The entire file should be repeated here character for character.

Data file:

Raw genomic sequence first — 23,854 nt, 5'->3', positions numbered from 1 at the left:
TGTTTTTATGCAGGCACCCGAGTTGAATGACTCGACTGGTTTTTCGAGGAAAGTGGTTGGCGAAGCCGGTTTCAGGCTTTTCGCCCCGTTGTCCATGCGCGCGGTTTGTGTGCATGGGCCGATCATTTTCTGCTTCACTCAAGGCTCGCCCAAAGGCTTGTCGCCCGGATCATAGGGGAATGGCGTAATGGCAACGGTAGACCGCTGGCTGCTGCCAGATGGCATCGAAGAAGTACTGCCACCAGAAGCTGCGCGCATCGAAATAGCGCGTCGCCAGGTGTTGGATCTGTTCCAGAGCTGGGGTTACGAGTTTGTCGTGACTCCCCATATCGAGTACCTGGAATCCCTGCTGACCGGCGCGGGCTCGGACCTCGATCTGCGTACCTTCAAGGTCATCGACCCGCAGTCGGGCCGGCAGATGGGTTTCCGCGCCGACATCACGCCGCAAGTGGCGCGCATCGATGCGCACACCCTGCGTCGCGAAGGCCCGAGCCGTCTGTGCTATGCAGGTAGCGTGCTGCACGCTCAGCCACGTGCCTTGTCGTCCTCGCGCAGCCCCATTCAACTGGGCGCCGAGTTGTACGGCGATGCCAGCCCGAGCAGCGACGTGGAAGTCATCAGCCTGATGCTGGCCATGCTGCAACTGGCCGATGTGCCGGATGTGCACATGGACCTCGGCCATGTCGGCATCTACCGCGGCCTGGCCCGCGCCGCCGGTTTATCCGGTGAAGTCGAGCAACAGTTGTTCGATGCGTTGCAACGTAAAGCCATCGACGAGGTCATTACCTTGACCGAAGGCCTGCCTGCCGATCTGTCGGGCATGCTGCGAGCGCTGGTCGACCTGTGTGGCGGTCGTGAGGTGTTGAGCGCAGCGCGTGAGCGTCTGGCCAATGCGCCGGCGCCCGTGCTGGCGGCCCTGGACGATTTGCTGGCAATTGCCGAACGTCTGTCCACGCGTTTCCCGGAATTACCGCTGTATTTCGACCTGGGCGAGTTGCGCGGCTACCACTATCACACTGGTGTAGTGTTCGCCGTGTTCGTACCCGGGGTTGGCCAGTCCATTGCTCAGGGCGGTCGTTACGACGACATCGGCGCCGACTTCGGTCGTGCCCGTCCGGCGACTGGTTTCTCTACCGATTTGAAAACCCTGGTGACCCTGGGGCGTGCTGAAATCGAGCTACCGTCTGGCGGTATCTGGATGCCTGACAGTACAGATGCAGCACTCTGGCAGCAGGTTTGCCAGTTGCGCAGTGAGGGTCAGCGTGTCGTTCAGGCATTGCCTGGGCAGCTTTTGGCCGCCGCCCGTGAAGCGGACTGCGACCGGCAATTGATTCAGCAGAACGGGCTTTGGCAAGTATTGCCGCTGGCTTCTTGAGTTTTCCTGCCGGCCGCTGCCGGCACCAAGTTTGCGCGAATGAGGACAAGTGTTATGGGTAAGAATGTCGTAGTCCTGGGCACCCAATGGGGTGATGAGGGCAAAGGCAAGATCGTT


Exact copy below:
Raw genomic sequence first — 23,854 nt, 5'->3', positions numbered from 1 at the left:
TGTTTTTATGCAGGCACCCGAGTTGAATGACTCGACTGGTTTTTCGAGGAAAGTGGTTGGCGAAGCCGGTTTCAGGCTTTTCGCCCCGTTGTCCATGCGCGCGGTTTGTGTGCATGGGCCGATCATTTTCTGCTTCACTCAAGGCTCGCCCAAAGGCTTGTCGCCCGGATCATAGGGGAATGGCGTAATGGCAACGGTAGACCGCTGGCTGCTGCCAGATGGCATCGAAGAAGTACTGCCACCAGAAGCTGCGCGCATCGAAATAGCGCGTCGCCAGGTGTTGGATCTGTTCCAGAGCTGGGGTTACGAGTTTGTCGTGACTCCCCATATCGAGTACCTGGAATCCCTGCTGACCGGCGCGGGCTCGGACCTCGATCTGCGTACCTTCAAGGTCATCGACCCGCAGTCGGGCCGGCAGATGGGTTTCCGCGCCGACATCACGCCGCAAGTGGCGCGCATCGATGCGCACACCCTGCGTCGCGAAGGCCCGAGCCGTCTGTGCTATGCAGGTAGCGTGCTGCACGCTCAGCCACGTGCCTTGTCGTCCTCGCGCAGCCCCATTCAACTGGGCGCCGAGTTGTACGGCGATGCCAGCCCGAGCAGCGACGTGGAAGTCATCAGCCTGATGCTGGCCATGCTGCAACTGGCCGATGTGCCGGATGTGCACATGGACCTCGGCCATGTCGGCATCTACCGCGGCCTGGCCCGCGCCGCCGGTTTATCCGGTGAAGTCGAGCAACAGTTGTTCGATGCGTTGCAACGTAAAGCCATCGACGAGGTCATTACCTTGACCGAAGGCCTGCCTGCCGATCTGTCGGGCATGCTGCGAGCGCTGGTCGACCTGTGTGGCGGTCGTGAGGTGTTGAGCGCAGCGCGTGAGCGTCTGGCCAATGCGCCGGCGCCCGTGCTGGCGGCCCTGGACGATTTGCTGGCAATTGCCGAACGTCTGTCCACGCGTTTCCCGGAATTACCGCTGTATTTCGACCTGGGCGAGTTGCGCGGCTACCACTATCACACTGGTGTAGTGTTCGCCGTGTTCGTACCCGGGGTTGGCCAGTCCATTGCTCAGGGCGGTCGTTACGACGACATCGGCGCCGACTTCGGTCGTGCCCGTCCGGCGACTGGTTTCTCTACCGATTTGAAAACCCTGGTGACCCTGGGGCGTGCTGAAATCGAGCTACCGTCTGGCGGTATCTGGATGCCTGACAGTACAGATGCAGCACTCTGGCAGCAGGTTTGCCAGTTGCGCAGTGAGGGTCAGCGTGTCGTTCAGGCATTGCCTGGGCAGCTTTTGGCCGCCGCCCGTGAAGCGGACTGCGACCGGCAATTGATTCAGCAGAACGGGCTTTGGCAAGTATTGCCGCTGGCTTCTTGAGTTTTCCTGCCGGCCGCTGCCGGCACCAAGTTTGCGCGAATGAGGACAAGTGTTATGGGTAAGAATGTCGTAGTCCTGGGCACCCAATGGGGTGATGAGGGCAAAGGCAAGATCGTT